How to pipe Italian Butter Cookies?

You need a piping bag and an open star tip nozzle to pipe out this buttery dough. I like to use a disposable piping bag. Just snip off the end and slide the piping tip right down so that the tip pokes out of the hole. Fold the top edge of the bag down and spoon in about half the dough. Don’t overfill the bag. 

Twist the bag just above the dough and keep twisting until the dough is pushed right into the tip. Continue to twist the bag as you pipe the cookies. Keep one hand at the top near the twisted bag and apply pressure evenly to push the dough out. Use the other hand to guide and steady. I keep the bag at almost right angles to the baking sheet. 

How to store Italian Butter Cookies

For plain undecorated cookies or cookies with just a dusting of powdered sugar, store in an airtight container at room temperature for 5-7 days.

If you have used chocolate or ganache to decorate the cookies, allow the toppings to set completely. Putting the decorated cookies into the freezer for 5-10 minutes will make the toppings set more quickly. Then layer in an airtight container with parchment or waxed paper in between each layer. Store in the fridge for 5-7 days.

Can you freeze Italian Butter Cookies?

Yes, Italian butter cookies can be frozen. I prefer to freeze the cookies plain and then decorate them when thawed. Layer in an airtight container and freeze for up to 3 months.

Serving Suggestions

Italian Butter Cookies are the perfect ending to any festive meal. Begin with Giant Cheese Stuffed Shells, Italian Sausage Meatballs and loads of Garlic Ciabatta Bread. Then enjoy these cookies with decadent Italian Hot Chocolate. It doesn’t get much better than that!

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Made this recipe?
Let me know if you liked it by leaving a ★★★★★ star rating and a review below. Don’t forget to subscribe to my newsletter – it’s free!

Made this recipe?
Let me know if you liked it by leaving a ★★★★★ star rating and a review below. Don’t forget to subscribe to my newsletter – it’s free!

Italian Butter Cookies with various toppings on a white plate.

Italian Butter Cookies Recipe

These Italian Butter Cookies as just as delicious as they are easy. One big recipe make lots of cookies. And by using different cake sprinkles you can create many different Christmas Butter cookies! Use a piping bag and open star nozzle OR use a cookie press!
5 from 97 votes
Print Pin Rate
Prep Time: 30 minutes
Cook Time: 12 minutes
Decorating Time: 45 minutes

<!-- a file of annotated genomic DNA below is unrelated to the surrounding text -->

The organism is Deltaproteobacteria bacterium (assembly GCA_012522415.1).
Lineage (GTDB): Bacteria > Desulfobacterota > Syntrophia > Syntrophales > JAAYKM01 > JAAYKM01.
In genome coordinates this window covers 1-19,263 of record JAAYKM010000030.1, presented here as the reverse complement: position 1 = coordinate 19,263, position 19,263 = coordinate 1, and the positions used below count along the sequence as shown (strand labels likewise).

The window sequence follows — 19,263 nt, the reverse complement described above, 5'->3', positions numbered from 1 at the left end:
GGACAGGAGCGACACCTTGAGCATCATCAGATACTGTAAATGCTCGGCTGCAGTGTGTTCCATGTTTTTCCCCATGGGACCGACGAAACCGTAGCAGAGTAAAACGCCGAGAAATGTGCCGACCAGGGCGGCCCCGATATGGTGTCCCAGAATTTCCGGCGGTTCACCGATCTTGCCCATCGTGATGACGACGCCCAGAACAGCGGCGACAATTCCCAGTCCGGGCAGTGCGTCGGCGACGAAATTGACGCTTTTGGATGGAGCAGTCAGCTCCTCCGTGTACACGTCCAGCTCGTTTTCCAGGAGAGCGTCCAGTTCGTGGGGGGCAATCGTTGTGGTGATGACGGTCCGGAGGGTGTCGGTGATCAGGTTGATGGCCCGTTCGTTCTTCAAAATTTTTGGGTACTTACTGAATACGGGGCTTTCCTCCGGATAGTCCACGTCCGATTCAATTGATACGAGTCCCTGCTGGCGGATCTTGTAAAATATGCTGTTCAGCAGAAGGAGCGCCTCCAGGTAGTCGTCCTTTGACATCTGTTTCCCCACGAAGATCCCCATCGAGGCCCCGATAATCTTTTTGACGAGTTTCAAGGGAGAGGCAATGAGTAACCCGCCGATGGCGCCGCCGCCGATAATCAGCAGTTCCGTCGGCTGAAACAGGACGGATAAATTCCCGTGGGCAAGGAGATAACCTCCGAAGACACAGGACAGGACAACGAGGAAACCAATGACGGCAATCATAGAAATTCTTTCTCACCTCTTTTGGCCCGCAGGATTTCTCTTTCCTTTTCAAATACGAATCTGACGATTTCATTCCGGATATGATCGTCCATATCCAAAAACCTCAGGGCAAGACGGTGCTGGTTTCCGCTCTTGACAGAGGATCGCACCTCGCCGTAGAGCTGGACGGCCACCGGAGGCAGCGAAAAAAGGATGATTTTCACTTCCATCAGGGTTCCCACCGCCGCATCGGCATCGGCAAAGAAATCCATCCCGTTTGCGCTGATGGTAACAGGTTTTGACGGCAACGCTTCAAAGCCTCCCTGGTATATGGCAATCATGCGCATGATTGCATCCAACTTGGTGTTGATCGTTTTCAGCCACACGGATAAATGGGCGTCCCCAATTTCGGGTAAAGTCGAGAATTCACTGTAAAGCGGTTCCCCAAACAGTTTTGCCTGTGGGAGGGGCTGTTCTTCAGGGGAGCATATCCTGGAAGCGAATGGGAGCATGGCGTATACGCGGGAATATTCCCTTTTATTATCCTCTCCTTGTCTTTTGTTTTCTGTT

Total Time: 1 hour 27 minutes
Servings:50 cookies
Author: Marcellina


  • 1 Stand mixer or electric hand mixer optional but makes this recipe quicker and easier
  • measuring cups and spoons (or scales)
  • Wooden spoon and/or rubber spatula
  • 1 Disposable piping bag
  • 1 Open star piping tip
  • 1 Cookie press if not using piping bag
  • Assorted bowls and dishes as required
  • 2-3 Baking sheets


  • 1 cup (2 sticks/8oz/226 grams) unsalted butter See Note 1
  • cup (140 grams) granulated sugar
  • 2 egg yolks at cool room temperature
  • 2 teaspoons vanilla extract
  • ¼ teaspoon almond extract optional
  • cups (295 grams) all purpose flour
  • ½ teaspoon baking powder
  • pinch fine salt
  • gel food coloring for coloring dough if desired

Decorating Cookie Options (quantities will vary depending on how you decorate)

  • candied cherries
  • powdered sugar
  • chocolate and chocolate chips
  • colored sprinkles
  • chopped nuts
  • desiccated or shredded coconut
  • Nutella or raspberry jam to fill cookie sandwiches


Italian Butter Cookie Dough

  • Read Tips for Success in the Notes section below plus the full instructions for best results.
  • Preheat the oven to 320ºF/160ºC and line two or three baking sheets with non stick parchment paper.
  • In a stand mixer, hand mixer or even by hand thoroughly mix the butter and sugar.
  • Add the egg yolks, vanilla and almond extract (if using). Beat well.
  • Set aside ½ cup of flour. Sift or whisk the remaining flour, baking powder and salt to combine.
  • With the mixer on low, combine flour mixture into the butter mixture until the dough is smooth and completely mixed adding as much of the flour set aside as needed. Take care not to over mix. The dough should be firm enough to hold a good shape but soft enough to pipe.
  • To have some colored cookie dough, remove a portion of the cookie dough to a separate bowl then stir in a few drops of gel food color until you achieve a color you like.
  • If using a cookie press, you may need to chill the dough for 30 minutes.
  • Spoon the ⅓ of the dough into an extra large, heavy duty piping bag fitted with a large open star tip. If using a cookie press, spoon the dough in the cookie press which has been fitted with the desired coo⅓kie plate. (check manufacturers instructions).
  • Pipe or press out cookies onto lined baking tray.
  • Repeat with ⅓ of the dough two more times.
  • Before baking, you can press a chocolate chip or halved candied cherry into the middle of circular cookies.
  • Bake in preheated oven 10-12 minutes. The cookies should be a pale golden color. If you've made larger cookies, they may take 12-15 minutes until pale golden. If you prefer darker, crispier cookies, bake until golden brown all over.
  • Cool for a minute or two on the baking tray before moving to a cooling rack.

Decorating Cookies